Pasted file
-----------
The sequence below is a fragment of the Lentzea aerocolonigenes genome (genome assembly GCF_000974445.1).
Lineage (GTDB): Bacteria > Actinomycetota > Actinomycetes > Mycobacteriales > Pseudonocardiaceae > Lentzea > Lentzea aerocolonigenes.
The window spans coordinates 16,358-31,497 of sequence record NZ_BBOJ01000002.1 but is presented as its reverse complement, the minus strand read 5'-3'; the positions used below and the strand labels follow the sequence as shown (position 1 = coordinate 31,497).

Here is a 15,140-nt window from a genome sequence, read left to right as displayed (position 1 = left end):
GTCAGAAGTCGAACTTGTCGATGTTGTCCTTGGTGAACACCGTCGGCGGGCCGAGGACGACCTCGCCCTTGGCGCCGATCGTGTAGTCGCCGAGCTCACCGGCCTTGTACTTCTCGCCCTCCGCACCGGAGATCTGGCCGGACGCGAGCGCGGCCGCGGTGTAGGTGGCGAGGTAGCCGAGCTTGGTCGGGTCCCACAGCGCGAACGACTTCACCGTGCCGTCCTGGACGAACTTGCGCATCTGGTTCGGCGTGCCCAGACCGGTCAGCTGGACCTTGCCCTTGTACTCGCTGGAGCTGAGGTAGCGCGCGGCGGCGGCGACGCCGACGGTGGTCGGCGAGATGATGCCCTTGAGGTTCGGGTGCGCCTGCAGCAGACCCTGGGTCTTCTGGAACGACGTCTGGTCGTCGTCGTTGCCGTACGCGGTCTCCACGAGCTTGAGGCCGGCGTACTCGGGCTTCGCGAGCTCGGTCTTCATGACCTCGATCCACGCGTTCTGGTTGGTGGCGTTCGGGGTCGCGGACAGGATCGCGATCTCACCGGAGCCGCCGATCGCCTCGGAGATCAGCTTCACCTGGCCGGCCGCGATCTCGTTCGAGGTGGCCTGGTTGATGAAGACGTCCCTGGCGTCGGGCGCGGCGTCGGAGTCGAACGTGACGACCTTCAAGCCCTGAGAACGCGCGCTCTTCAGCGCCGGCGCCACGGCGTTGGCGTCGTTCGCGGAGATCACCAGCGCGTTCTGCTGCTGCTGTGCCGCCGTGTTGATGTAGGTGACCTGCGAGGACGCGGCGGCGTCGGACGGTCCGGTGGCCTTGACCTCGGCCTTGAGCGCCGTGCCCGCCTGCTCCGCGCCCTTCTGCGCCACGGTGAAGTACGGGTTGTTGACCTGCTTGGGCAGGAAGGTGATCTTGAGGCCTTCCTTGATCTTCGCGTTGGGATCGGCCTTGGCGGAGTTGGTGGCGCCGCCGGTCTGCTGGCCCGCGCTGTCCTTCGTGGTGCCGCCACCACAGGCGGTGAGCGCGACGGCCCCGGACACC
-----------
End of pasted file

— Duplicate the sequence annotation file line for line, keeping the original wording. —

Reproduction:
The sequence below is a fragment of the Lentzea aerocolonigenes genome (genome assembly GCF_000974445.1).
Lineage (GTDB): Bacteria > Actinomycetota > Actinomycetes > Mycobacteriales > Pseudonocardiaceae > Lentzea > Lentzea aerocolonigenes.
The window spans coordinates 16,358-31,497 of sequence record NZ_BBOJ01000002.1 but is presented as its reverse complement, the minus strand read 5'-3'; the positions used below and the strand labels follow the sequence as shown (position 1 = coordinate 31,497).

Here is a 15,140-nt window from a genome sequence, read left to right as displayed (position 1 = left end):
GTCAGAAGTCGAACTTGTCGATGTTGTCCTTGGTGAACACCGTCGGCGGGCCGAGGACGACCTCGCCCTTGGCGCCGATCGTGTAGTCGCCGAGCTCACCGGCCTTGTACTTCTCGCCCTCCGCACCGGAGATCTGGCCGGACGCGAGCGCGGCCGCGGTGTAGGTGGCGAGGTAGCCGAGCTTGGTCGGGTCCCACAGCGCGAACGACTTCACCGTGCCGTCCTGGACGAACTTGCGCATCTGGTTCGGCGTGCCCAGACCGGTCAGCTGGACCTTGCCCTTGTACTCGCTGGAGCTGAGGTAGCGCGCGGCGGCGGCGACGCCGACGGTGGTCGGCGAGATGATGCCCTTGAGGTTCGGGTGCGCCTGCAGCAGACCCTGGGTCTTCTGGAACGACGTCTGGTCGTCGTCGTTGCCGTACGCGGTCTCCACGAGCTTGAGGCCGGCGTACTCGGGCTTCGCGAGCTCGGTCTTCATGACCTCGATCCACGCGTTCTGGTTGGTGGCGTTCGGGGTCGCGGACAGGATCGCGATCTCACCGGAGCCGCCGATCGCCTCGGAGATCAGCTTCACCTGGCCGGCCGCGATCTCGTTCGAGGTGGCCTGGTTGATGAAGACGTCCCTGGCGTCGGGCGCGGCGTCGGAGTCGAACGTGACGACCTTCAAGCCCTGAGAACGCGCGCTCTTCAGCGCCGGCGCCACGGCGTTGGCGTCGTTCGCGGAGATCACCAGCGCGTTCTGCTGCTGCTGTGCCGCCGTGTTGATGTAGGTGACCTGCGAGGACGCGGCGGCGTCGGACGGTCCGGTGGCCTTGACCTCGGCCTTGAGCGCCGTGCCCGCCTGCTCCGCGCCCTTCTGCGCCACGGTGAAGTACGGGTTGTTGACCTGCTTGGGCAGGAAGGTGATCTTGAGGCCTTCCTTGATCTTCGCGTTGGGATCGGCCTTGGCGGAGTTGGTGGCGCCGCCGGTCTGCTGGCCCGCGCTGTCCTTCGTGGTGCCGCCACCACAGGCGGTGAGCGCGACGGCCCCGGACACC